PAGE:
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Uluru - Ayers Rock

Rising from seemingly nowhere in the deep centre of Australia, Uluru (Ayers Rock) is one of the world's great natural wonders. If you are planning to explore Uluru (Ayers Rock) and experience both the physical and cultural significance of this Australian icon, we are here to help you with your Uluru tour, car hire and accommodation needs. Alternatively explore our popular Package Deals . Feel free to contact us for advice and service.

Physically Beautiful: Most visitors would have seen photographs, or advertisements featuring Uluru (Ayers Rock), but nothing prepares you for the physical impact of this vast monolith. Its sheer immensity dwarfs everything around it. Uluru (Ayers Rock) has acquired its reputation not just because it is such a unique landform, but also because of the effect the sun has on its colours and appearance. Sunrises and Sunsets cause changes to its colour from browns though oranges, reds to finally grey.

Spiritually Significant: A trip to Uluru (Ayers Rock) is also about experiencing and understanding its cultural and spiritual significance. Both Uluru (Ayers Rock) and Kata Tjuta have great cultural significance for the Anangu traditional landowners. Self discover or take guided Uluru (Ayers Rock) tours that inform about the local flora and fauna, bush foods and the Aboriginal Dream time stories of the area.

[Things to do]

Things to See and Do

There are a number of ways to experience the majesty of Uluru. No-one misses sunrise and sunset. At different times of the day the colours change, from pink to purple to dark red, while the sky reflects a superb array of colours. See it from above by helicopter or hot air balloon. Ride across the desert on a Harley Davidson motorcycle or on the back of a camel. Although it is possible to climb Uluru, the traditional owners do not because of its great spiritual significance, and in respect of their culture ask that others do not climb it either.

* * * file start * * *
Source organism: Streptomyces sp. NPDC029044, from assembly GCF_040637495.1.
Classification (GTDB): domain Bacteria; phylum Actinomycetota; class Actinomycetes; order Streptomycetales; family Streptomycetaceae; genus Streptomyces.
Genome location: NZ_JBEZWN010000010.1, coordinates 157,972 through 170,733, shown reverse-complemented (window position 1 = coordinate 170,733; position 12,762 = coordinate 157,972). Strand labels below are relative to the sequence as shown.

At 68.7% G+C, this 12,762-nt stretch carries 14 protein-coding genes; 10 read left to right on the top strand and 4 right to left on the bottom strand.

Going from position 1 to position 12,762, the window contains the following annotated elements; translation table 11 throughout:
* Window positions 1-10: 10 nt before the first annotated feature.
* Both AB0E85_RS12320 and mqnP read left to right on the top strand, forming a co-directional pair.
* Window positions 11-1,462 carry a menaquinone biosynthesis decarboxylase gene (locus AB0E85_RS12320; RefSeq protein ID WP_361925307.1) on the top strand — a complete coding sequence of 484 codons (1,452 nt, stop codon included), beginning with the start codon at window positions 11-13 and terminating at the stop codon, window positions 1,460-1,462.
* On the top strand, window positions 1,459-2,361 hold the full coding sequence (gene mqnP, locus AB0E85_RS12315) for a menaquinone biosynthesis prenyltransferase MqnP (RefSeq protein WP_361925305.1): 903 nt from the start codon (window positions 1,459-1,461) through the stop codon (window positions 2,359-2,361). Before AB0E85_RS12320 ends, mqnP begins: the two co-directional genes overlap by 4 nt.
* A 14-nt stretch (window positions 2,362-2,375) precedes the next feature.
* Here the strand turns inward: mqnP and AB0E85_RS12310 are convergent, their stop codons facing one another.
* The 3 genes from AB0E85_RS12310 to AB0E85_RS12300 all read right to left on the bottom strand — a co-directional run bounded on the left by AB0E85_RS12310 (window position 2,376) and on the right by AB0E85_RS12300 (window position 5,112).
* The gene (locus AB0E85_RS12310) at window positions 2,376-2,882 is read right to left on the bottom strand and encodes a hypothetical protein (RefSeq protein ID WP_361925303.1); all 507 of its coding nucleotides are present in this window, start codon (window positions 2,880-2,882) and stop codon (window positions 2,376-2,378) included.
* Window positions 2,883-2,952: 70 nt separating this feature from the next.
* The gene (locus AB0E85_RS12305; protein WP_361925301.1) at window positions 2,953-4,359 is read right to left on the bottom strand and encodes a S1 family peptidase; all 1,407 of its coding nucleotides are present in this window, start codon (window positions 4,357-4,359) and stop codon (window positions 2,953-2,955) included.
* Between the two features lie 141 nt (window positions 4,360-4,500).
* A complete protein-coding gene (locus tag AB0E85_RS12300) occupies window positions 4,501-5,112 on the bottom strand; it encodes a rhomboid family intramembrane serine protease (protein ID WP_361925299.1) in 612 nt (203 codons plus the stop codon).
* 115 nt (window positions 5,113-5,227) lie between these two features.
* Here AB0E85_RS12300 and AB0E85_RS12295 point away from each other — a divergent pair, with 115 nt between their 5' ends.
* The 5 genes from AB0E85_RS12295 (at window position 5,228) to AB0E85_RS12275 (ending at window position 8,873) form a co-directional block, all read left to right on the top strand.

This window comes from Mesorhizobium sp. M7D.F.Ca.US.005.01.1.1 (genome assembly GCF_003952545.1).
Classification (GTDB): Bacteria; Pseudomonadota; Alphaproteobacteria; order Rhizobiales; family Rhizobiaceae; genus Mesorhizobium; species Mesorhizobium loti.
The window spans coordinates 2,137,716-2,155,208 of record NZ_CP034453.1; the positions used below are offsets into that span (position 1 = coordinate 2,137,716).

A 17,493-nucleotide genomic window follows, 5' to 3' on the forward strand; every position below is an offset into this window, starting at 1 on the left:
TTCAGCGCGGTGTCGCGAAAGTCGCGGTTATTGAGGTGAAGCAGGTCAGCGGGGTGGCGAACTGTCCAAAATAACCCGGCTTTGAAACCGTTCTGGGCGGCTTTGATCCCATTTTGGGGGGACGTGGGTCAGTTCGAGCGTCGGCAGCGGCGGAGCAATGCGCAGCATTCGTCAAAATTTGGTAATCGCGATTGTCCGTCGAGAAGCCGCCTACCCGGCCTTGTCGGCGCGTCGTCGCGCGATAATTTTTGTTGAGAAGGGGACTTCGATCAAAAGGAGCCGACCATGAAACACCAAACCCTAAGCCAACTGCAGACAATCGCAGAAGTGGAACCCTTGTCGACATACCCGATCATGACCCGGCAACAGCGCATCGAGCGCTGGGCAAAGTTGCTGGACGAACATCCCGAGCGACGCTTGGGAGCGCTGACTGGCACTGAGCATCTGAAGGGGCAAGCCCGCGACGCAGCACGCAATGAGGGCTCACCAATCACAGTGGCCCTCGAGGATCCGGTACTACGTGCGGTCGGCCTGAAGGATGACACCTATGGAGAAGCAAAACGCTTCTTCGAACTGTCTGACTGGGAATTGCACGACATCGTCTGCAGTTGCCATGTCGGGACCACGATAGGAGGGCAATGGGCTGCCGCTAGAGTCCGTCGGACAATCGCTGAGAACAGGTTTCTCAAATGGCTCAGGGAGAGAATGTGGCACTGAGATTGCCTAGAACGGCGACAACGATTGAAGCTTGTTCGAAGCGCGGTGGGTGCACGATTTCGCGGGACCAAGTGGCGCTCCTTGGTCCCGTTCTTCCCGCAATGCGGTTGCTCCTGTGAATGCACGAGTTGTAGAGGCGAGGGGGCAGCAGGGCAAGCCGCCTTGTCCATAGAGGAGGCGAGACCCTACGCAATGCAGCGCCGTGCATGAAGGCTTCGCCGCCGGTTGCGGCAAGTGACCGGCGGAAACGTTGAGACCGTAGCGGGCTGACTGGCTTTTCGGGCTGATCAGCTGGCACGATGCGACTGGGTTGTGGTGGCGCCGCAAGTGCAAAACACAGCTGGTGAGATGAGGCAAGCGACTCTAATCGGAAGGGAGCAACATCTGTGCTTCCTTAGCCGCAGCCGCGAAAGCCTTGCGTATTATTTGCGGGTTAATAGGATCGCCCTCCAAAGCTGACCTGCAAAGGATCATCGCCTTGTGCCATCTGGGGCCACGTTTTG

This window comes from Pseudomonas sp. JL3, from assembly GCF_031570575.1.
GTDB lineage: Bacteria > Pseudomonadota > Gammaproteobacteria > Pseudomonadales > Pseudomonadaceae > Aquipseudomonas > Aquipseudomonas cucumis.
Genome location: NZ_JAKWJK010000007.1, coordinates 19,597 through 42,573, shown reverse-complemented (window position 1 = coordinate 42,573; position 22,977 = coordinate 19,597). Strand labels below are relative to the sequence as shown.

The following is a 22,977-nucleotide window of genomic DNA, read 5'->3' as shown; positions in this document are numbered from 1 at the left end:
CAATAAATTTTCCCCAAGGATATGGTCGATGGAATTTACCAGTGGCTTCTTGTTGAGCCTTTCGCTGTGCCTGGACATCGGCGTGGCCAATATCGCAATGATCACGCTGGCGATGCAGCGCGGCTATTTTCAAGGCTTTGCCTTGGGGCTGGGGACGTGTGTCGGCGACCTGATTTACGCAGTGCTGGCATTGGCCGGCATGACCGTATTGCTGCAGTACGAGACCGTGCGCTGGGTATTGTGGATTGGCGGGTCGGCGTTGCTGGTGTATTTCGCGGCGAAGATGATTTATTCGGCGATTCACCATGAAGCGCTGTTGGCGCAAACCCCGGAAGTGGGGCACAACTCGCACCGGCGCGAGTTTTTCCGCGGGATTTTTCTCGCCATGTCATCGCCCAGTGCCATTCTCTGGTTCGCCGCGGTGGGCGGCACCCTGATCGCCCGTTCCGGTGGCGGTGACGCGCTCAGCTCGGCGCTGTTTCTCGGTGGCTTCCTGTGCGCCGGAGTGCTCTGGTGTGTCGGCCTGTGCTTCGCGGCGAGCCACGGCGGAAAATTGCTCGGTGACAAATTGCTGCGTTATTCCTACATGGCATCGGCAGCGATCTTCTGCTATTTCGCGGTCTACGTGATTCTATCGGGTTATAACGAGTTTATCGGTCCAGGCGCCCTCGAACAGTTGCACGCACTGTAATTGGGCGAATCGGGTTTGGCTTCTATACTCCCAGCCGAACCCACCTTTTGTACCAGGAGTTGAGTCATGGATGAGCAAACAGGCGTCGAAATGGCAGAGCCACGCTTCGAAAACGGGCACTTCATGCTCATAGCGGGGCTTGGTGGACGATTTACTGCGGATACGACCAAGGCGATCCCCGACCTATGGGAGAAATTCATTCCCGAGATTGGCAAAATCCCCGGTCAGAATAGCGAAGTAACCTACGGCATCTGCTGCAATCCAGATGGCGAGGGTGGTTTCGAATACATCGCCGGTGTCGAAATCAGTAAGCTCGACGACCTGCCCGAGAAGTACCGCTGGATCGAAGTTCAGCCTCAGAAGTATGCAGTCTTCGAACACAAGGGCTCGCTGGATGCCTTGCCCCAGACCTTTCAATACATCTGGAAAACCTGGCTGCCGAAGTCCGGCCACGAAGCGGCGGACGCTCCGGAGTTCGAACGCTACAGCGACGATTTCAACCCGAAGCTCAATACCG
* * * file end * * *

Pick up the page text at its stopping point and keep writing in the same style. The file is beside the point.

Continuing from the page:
[H.I.S. recommendations]


Feel the inspiring magnitude of the vast night sky, the overwhelming presence of the majestic rock. As darkness falls and Uluru is thrown into silhouette, field of light illuminates. As far as the eye can see gentle rhythms of colour light up the desert.

The Field of Light art installation, a global phenomenon by internationally acclaimed artist Bruce Munro, has come ‘home’ to the place that inspired it - Uluru. More than 50,000 slender stems crowned with frosted-glass spheres bloom as darkness falls over Australia’s spiritual heartland.

Pathways draw viewers into the installation, which comes to life under a sky brilliant with stars. The installation, aptly named Tili Wiru Tjuta Nyakutjaku by the local community means ‘looking at lots of beautiful lights’ in local Pitjantjatjara will be in place for a full year, closing 31 March 2017.

You can delve into the experiential artwork in a number of different ways; from the entry-level Field of Light Pass to a special dinner under the night sky at A Night at Field of Light.